A Smooth-sided toad I was interested in at the museum.
Nature on Display
As a child, I was always drawn to animal exhibits in museums, especially if there were live examples. As I walked into the first exhibit at the natural museum, the setting had dim lights and frog displays here and there. I was drawn to the lit animal cases that had tiny ecosystems within. It appealed to me because there were live toads living in a case that made learning about this species interesting and interactive to some point. It allowed me to observe and analyze its behavior in its duplicated environment, whereas a website on this animal would never provide me this opportunity. After going through this exhibit, I now know that some frogs have teeth and do not just swallow food that comes in contact with their sticky tongue. Before this exhibit I thought frogs can only eat insects, when in reality their diet consists of larger animals such as snakes and mice. My visit to the Florida Natural Museum was very enjoyable because they had many exhibits that their visitors can interact with and learn about history through a different medium.
A beautiful butterfly eating nectar as well helping in the pollination process.
Nature and Ethics
The Natural History Museum provided many opportunities for me and other visitors to experience nature in ways that we will learn to "love, respect, and admire" the land. For example, the butterfly garden allowed me to observe how not only humans interact in an ecosystem, but how butterflies, insects, and plants all interact to create a balanced environment. As I went through the museum, I felt humbled because there were other species of animals that have lived on this land before humans did. I was amazed by the different sizes and designs of these extinct animals because in comparison to animals and humans today, they were significantly larger. Children more than their parents were ecstatic and wanted to touch everything that was accessibly and get close to exhibits to see how other animals and ecosystems were different than theirs. At the same time, older visitors were calmly strolling through exhibits and taking their time to read captions, rather than getting close to the glass divider. As previously mentioned, the museum had a butterfly garden that allowed visitors to come together with nature and its other inhabitants and observe how other animals behave. My experience at this museum most definitely instilled an ethical responsibility to not take advantage of land for economical reasons. For, as we destroy land to take advantage of its products, we are disturbing those who are in the land and those who are in need of the land.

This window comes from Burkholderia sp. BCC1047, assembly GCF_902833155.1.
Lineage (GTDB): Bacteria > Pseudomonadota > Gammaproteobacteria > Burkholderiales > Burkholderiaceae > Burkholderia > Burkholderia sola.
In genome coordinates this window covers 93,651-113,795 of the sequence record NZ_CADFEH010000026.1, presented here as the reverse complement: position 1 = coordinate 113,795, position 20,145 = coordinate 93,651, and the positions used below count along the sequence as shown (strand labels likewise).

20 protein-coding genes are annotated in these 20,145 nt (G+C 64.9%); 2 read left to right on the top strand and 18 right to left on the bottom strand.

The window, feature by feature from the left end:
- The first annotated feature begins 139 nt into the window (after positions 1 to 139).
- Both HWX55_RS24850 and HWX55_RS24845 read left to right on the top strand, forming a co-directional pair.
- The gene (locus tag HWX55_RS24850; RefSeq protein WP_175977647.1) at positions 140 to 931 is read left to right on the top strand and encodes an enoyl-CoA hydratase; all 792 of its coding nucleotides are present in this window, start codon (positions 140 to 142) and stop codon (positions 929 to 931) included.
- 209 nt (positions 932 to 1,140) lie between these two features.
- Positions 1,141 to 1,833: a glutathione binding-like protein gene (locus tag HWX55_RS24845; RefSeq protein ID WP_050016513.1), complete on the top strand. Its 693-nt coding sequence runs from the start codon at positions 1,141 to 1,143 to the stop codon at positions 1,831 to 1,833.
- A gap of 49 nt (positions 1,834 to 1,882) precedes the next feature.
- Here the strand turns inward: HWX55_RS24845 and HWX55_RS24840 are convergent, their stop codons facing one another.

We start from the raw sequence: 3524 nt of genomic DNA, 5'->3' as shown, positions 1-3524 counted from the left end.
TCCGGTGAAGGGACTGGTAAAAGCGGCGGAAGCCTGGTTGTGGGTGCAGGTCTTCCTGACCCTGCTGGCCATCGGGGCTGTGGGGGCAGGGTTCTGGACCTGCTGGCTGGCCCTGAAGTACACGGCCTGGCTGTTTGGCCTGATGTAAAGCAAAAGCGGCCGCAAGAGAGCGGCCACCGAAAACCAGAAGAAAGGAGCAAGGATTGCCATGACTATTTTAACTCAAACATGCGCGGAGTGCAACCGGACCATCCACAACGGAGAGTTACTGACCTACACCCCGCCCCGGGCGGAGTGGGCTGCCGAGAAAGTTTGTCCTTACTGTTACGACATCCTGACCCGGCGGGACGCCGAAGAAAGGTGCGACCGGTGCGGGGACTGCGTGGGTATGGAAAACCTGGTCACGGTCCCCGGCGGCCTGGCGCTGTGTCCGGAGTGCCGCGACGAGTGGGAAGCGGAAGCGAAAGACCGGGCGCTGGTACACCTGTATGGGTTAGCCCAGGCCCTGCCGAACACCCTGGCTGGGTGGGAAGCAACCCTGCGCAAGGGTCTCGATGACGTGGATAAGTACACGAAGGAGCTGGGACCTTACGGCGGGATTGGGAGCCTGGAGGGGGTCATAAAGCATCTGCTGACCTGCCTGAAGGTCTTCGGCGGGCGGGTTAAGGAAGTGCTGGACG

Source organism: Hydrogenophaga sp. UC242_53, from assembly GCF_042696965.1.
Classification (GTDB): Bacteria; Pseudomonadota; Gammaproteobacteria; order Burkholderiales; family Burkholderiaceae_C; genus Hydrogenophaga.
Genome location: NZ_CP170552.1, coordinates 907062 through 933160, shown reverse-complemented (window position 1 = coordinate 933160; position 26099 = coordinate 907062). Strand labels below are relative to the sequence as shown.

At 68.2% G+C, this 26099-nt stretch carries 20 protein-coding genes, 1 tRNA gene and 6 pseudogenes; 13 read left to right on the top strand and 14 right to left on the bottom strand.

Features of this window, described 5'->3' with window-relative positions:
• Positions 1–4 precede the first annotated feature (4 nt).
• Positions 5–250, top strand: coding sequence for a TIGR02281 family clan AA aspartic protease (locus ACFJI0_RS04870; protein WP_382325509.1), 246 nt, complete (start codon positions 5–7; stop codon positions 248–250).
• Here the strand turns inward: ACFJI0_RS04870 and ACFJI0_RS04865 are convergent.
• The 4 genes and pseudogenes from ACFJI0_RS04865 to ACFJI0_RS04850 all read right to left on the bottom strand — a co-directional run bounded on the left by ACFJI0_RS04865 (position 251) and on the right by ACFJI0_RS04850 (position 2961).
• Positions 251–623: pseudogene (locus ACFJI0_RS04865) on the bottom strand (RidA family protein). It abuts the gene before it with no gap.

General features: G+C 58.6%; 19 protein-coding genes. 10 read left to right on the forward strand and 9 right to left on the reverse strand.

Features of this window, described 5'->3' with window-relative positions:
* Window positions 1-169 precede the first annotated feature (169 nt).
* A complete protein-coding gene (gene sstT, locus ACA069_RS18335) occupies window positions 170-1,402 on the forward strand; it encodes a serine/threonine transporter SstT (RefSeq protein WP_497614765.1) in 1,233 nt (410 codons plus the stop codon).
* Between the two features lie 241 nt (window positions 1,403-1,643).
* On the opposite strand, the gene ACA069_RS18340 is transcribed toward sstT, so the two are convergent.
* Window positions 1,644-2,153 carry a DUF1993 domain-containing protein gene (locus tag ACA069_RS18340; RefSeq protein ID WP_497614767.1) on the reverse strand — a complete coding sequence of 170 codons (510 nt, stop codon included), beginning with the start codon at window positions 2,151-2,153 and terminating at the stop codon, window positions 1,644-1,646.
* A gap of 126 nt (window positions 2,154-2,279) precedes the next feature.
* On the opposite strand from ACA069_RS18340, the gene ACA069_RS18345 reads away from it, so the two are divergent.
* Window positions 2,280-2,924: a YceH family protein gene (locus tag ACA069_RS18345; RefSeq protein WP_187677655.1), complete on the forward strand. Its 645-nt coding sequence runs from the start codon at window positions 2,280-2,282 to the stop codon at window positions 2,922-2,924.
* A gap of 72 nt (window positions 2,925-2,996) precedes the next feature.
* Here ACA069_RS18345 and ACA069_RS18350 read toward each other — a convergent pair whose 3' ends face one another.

A picture of me standing next to a huge mammoth fossil.
Nature and the Human Spirit
The Museum of Natural History did a splendid job on getting its visitors out of their comfort zone. The first exhibit that visitors see is a roaring image of an extinct mammoth fossil, which makes the visitors feel tiny and not as powerful as they think they are. Continuously throughout the museum, they also provide different models of ecosystems and more fossils of larger animals that once roamed this planet. The exhibits provide a timeline where we as humans can fit ourselves on thousands of years after the birth of this planet. With these exhibits, one receives a reality check to remind them that us humans are not the only important animal on Earth but one of many. A powerful message that is indirectly sent out is that mother nature is more powerful than what we expect her to be. Mother nature can continue living eternally without humans. If we as humans destroy it, then we are destroying nothing but ourselves, for mother nature will always conquer and always live on.